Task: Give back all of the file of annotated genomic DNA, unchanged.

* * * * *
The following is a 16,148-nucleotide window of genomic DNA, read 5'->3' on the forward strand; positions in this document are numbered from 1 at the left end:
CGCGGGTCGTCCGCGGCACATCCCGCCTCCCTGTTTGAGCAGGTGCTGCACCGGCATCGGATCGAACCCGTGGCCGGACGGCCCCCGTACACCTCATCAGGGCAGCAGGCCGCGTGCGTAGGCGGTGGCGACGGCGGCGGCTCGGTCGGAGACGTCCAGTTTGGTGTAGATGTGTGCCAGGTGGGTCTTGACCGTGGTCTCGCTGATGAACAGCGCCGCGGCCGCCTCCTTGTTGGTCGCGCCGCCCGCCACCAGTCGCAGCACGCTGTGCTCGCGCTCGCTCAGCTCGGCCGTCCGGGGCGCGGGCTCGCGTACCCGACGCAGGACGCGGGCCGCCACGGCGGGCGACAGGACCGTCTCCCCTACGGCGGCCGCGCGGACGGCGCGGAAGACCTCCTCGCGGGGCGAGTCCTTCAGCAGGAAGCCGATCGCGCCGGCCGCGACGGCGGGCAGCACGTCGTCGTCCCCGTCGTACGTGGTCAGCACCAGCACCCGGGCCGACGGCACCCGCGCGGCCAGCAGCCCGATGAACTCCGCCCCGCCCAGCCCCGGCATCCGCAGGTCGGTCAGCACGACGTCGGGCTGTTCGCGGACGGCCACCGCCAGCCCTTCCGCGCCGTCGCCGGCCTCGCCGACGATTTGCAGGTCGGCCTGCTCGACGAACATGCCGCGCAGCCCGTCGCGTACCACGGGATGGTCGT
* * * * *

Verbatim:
The following is a 16,148-nucleotide window of genomic DNA, read 5'->3' on the forward strand; positions in this document are numbered from 1 at the left end:
CGCGGGTCGTCCGCGGCACATCCCGCCTCCCTGTTTGAGCAGGTGCTGCACCGGCATCGGATCGAACCCGTGGCCGGACGGCCCCCGTACACCTCATCAGGGCAGCAGGCCGCGTGCGTAGGCGGTGGCGACGGCGGCGGCTCGGTCGGAGACGTCCAGTTTGGTGTAGATGTGTGCCAGGTGGGTCTTGACCGTGGTCTCGCTGATGAACAGCGCCGCGGCCGCCTCCTTGTTGGTCGCGCCGCCCGCCACCAGTCGCAGCACGCTGTGCTCGCGCTCGCTCAGCTCGGCCGTCCGGGGCGCGGGCTCGCGTACCCGACGCAGGACGCGGGCCGCCACGGCGGGCGACAGGACCGTCTCCCCTACGGCGGCCGCGCGGACGGCGCGGAAGACCTCCTCGCGGGGCGAGTCCTTCAGCAGGAAGCCGATCGCGCCGGCCGCGACGGCGGGCAGCACGTCGTCGTCCCCGTCGTACGTGGTCAGCACCAGCACCCGGGCCGACGGCACCCGCGCGGCCAGCAGCCCGATGAACTCCGCCCCGCCCAGCCCCGGCATCCGCAGGTCGGTCAGCACGACGTCGGGCTGTTCGCGGACGGCCACCGCCAGCCCTTCCGCGCCGTCGCCGGCCTCGCCGACGATTTGCAGGTCGGCCTGCTCGACGAACATGCCGCGCAGCCCGTCGCGTACCACGGGATGGTCGT